Age of Greed: The Triumph of Finance and the Decline of America, 1970 to the Present by Jeff Madrick, Alfred A. Knopf, New York, 2011, 464 pp

For the sake of neatness, historians like to name each period of history. In the US, there was the Progressive Era, the Gilded Age and, of course, the Great Depression.  Former economics columnist to the New York Times and editor of Challenge magazine Jeff Madrick has boldly declared the period between the 1970s and the global financial crisis of 2007/8 the ‘Age of Greed’.

He approaches the history of the period through the contributions of a number of key players who have shaped the ‘Age of Greed’. They include the usual suspects such as Milton Freeman and Alan Greenspan, as well Richard Fuld, Stan O’Neal and Chuck Prince, the bankers who helped bring down financial system in 2007.

In putting together these essentially long profiles, Jeff Madrick displays his considerable talents as a financial journalist in taking highly technical material and turning them into rollicking good stories.

Madrick’s book consists of tales of greed, hubris and folly.  His skill as a writer shines through as he uses telling anecdotes to bring each character to life, as well as forensically dissecting their contributions in making the US financial system highly dysfunctional.

Each chapter starts with a brief biography, helping to humanize and explain the motivations of each politician, economist and financier that make up this book.

The Age of Greed can be read at two levels: by the general public, who want to understand more about how we got into the financial mess, and by economists for historical background to the misguided financialization of the US economy.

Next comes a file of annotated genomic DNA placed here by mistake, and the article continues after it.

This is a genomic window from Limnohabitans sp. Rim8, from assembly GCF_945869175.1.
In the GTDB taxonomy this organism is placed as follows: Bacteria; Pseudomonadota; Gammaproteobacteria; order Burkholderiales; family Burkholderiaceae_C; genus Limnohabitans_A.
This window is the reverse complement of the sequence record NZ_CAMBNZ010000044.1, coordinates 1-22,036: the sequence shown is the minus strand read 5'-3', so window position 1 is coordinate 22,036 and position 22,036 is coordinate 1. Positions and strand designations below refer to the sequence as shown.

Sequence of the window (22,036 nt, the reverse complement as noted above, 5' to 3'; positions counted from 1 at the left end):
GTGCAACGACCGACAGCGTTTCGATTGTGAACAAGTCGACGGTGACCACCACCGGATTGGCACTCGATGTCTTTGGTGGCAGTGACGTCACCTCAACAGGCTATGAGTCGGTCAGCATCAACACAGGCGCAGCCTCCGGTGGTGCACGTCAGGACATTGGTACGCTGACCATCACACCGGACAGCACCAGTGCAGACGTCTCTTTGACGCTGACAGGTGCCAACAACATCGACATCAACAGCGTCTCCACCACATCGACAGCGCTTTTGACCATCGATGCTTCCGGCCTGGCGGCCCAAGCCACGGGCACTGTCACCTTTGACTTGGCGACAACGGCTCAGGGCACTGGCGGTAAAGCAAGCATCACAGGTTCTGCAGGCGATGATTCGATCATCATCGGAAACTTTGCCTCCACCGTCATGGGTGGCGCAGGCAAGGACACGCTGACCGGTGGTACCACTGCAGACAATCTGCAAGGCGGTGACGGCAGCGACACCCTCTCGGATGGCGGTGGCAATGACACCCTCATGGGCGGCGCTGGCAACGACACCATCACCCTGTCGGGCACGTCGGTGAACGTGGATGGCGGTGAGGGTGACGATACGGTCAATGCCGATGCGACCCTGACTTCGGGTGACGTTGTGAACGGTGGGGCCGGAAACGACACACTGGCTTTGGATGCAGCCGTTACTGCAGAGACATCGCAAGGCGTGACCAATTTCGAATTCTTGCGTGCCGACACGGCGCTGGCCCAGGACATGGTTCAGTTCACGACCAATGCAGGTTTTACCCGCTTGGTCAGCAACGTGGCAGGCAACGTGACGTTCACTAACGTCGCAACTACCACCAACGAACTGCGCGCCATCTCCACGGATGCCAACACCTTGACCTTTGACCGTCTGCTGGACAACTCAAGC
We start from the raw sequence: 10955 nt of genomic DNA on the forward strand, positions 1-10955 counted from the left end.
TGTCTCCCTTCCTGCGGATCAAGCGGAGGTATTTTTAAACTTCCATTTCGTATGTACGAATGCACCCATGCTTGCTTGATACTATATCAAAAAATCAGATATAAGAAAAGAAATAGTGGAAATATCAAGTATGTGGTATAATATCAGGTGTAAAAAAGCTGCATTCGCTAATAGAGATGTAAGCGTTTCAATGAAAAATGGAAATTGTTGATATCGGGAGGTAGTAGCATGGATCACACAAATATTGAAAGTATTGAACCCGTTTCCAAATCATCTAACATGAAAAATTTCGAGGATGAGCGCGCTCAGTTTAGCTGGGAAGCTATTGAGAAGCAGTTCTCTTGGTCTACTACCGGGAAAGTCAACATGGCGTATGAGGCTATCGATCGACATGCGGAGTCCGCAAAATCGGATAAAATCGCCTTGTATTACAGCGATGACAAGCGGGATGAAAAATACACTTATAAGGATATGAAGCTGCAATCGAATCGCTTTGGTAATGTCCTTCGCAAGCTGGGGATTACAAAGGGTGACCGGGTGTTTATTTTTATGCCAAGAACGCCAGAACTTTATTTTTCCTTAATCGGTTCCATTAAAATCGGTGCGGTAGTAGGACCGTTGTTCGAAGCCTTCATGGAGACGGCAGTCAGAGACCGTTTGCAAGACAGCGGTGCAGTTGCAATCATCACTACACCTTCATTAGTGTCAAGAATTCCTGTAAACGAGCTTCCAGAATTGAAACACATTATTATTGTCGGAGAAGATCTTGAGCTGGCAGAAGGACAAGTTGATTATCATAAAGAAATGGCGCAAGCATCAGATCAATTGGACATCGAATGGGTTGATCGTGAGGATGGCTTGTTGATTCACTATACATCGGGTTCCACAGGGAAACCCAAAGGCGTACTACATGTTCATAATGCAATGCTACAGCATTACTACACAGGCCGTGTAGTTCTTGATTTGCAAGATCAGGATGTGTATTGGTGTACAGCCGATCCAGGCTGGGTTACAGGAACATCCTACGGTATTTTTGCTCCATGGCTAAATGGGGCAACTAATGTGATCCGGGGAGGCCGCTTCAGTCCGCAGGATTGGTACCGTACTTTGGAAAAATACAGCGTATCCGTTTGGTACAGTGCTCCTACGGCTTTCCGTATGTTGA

While greed certainly played a part in corrupting the financial system, building a narrative around a single theme has its dangers, as it relegates other factors that went into weakening the financial system since it broke free from the Bretton Woods system in the early 1970s. Before that date, the regulatory infrastructure and institutions established at Bretton Woods in 1944 ― the IMF and World Bank ― delivered stable economic growth. This all changed in the 1970s, as government slowly lost the will to regulate their economies, aided and abetted by neoliberal ideologues like Milton Freeman, who deservedly gets his own chapter in Age of Greed.

While corporate lobbying played its part in deregulating capital markets in the US, it was also driven by globalisation and market forces. Unfortunately, Madrick deals with such issues much too lightly.  For example, in October 1986, the London financial market was shaken up by what was called the ‘Big Bang’, which challenged the supremacy of the US banking system. A key feature of the ‘Big Bang’ was light-touch regulation, a conscious policy to steal business from Wall Street and usurp New York’s position as the financial centre of the world. This pressured US regulators to match what was happening in London. Rather than take the initiative, during the 1970s, the US maintained its regulatory system that was shaped during the New Deal in the early 1930s.